One of the main themes of the novel is the allure of war. This trope, common in war literature, is made more complex here as O’Brien adds the layers of a Conrad-esque “heart of darkness” fascination in the character of Mary Anne.
The seductive allure of war is inextricably linked to the tendencies of human nature in O’Brien’s novel. War, more specifically the act of killing, acts as a catalyst for some individuals, causing them to become primal versions of themselves, to become less human, to become killing machines. O’Brien revisits this idea numerous times throughout the text, adding subtle variations on the theme as he introduces different characters that struggle with the same core issue. O’Brien initially creates this tension by offering the counterpoint of O’Brien’s daily work duty of declotting slaughtered pigs with his anxiety about his imminent service as a soldier in Vietnam. O’Brien merges the ideas of killing with animals, a symbolic linkage he revisits by describing the soldiers of Alpha Company as animal-like, “humping” their packs and “saddling up” their gear.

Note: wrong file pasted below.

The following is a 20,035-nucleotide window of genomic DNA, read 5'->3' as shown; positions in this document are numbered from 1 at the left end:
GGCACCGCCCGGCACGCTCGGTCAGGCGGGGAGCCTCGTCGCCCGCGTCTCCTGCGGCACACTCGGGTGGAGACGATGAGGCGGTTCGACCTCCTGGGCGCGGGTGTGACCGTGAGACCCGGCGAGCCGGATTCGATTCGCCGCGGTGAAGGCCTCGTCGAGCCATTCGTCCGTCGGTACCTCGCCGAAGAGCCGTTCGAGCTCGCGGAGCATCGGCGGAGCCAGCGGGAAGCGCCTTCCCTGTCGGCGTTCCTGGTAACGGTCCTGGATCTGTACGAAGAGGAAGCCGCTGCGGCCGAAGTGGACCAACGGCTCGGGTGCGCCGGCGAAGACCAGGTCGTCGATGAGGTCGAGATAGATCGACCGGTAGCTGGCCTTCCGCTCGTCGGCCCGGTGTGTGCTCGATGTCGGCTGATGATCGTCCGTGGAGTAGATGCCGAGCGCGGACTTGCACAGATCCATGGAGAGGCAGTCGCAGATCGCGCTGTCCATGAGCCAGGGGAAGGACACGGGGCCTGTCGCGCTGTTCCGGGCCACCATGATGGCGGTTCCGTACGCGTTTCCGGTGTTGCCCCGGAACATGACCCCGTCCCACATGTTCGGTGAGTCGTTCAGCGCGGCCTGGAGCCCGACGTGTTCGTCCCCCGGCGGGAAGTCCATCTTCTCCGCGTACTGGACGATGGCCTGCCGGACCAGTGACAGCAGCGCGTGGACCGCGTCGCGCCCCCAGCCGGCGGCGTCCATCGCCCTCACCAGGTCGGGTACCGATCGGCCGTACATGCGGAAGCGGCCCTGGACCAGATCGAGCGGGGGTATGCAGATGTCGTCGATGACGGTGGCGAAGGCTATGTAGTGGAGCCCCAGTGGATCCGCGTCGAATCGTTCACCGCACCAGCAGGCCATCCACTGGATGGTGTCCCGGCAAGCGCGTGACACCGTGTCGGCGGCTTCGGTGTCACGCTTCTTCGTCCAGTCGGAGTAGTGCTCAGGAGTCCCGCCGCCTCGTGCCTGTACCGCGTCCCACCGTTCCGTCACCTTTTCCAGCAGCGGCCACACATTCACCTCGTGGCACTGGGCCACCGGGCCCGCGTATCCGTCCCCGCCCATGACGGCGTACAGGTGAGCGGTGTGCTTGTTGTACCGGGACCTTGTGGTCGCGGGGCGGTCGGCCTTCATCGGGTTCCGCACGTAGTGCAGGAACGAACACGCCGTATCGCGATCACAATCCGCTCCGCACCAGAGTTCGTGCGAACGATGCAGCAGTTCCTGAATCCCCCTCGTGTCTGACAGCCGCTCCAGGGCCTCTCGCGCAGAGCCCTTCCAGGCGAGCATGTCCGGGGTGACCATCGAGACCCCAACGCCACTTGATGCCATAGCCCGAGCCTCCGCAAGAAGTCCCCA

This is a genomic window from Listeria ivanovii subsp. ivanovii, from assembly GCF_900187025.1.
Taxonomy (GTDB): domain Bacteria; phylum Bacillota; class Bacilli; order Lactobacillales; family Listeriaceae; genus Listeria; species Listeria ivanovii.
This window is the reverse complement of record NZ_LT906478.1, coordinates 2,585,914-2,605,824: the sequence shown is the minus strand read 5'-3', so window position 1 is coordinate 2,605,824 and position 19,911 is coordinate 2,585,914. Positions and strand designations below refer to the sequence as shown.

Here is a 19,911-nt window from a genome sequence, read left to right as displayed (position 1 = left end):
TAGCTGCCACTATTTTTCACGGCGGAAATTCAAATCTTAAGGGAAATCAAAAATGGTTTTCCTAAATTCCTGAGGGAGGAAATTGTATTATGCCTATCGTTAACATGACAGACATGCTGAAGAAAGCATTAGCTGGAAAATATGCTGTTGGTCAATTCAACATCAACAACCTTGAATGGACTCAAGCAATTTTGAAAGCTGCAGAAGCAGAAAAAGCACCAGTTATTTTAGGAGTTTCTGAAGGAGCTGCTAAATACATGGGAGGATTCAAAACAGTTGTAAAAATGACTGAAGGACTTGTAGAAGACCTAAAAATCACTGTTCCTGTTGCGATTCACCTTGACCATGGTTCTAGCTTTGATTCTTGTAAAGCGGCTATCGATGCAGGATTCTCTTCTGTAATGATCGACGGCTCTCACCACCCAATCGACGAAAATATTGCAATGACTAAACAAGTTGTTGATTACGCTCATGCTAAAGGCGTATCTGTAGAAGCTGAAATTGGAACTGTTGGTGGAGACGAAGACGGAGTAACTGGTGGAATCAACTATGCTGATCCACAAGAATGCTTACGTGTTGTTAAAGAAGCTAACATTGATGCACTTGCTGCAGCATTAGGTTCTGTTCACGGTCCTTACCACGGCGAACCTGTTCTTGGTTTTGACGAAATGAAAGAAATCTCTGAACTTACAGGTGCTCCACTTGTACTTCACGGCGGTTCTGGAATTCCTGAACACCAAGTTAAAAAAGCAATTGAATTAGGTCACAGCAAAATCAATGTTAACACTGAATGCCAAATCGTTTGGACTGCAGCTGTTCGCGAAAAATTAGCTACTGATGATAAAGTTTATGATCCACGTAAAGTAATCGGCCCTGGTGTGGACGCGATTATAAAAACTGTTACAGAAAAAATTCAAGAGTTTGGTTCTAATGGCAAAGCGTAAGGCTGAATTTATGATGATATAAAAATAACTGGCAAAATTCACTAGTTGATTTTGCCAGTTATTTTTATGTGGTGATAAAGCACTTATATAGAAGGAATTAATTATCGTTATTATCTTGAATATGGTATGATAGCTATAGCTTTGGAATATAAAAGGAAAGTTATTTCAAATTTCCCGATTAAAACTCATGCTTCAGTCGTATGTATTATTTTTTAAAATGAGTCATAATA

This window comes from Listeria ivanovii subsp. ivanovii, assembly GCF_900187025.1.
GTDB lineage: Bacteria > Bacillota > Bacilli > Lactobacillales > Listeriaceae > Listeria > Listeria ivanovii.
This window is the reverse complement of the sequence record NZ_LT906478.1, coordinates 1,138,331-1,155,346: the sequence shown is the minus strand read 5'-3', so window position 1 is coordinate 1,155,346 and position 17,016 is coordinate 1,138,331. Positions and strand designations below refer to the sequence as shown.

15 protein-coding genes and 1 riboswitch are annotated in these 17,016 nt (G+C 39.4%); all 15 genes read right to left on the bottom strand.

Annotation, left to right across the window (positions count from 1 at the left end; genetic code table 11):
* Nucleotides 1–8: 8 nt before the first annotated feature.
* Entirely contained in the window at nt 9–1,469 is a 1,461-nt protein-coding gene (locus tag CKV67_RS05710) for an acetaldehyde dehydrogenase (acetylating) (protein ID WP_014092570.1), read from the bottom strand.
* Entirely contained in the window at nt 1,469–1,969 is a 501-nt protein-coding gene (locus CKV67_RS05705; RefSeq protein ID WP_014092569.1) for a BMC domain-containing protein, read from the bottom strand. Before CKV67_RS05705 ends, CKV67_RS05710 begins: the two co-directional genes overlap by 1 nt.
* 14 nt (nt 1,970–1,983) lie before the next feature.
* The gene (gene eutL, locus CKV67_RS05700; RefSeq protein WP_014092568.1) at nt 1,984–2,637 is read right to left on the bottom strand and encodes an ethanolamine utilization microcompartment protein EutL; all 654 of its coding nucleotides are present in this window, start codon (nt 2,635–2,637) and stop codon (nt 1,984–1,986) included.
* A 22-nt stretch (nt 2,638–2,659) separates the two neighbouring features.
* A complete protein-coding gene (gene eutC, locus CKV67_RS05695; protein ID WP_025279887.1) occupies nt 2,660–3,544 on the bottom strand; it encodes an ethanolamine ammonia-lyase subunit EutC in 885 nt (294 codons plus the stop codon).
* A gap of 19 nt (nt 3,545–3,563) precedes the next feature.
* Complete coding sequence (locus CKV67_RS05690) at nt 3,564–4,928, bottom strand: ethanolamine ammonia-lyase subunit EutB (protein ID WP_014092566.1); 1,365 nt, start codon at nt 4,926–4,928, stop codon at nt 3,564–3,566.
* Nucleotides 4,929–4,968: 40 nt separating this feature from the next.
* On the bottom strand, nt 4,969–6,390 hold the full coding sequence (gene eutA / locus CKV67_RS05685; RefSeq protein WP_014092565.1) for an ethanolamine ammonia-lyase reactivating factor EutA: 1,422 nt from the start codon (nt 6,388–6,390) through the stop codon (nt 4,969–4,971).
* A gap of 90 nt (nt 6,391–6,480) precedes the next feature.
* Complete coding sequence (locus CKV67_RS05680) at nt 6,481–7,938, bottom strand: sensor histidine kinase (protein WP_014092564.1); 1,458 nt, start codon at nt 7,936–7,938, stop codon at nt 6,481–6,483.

O’Brien struggles to hold onto the obverse of this animalism, this barbarism, which is a sort of hyper-civility. He succeeds in doing this by continually offering a highly self-conscious and self-aware cultural criticism that frequently draws on the archetypal works that are the foundation of western civilization like Plato’s Republic.
Contrary to the protagonist “O’Brien’s” experiential insulation from Vietnamese culture, which is a kind of “uncivilized other” according to the terms of U.S. rhetoric that largely defined the war, Mary Anne Bell is a character who deliberately strove for cultural immersion. For “O’Brien,” the landscape and the Vietnamese occupying that landscape, such as the elderly Vietnamese men who watch him revisit the spot where Kiowa perished, are mostly incidental. Mary Anne actively sought out the ways of the Vietnamese, not just to observe from a distance,...
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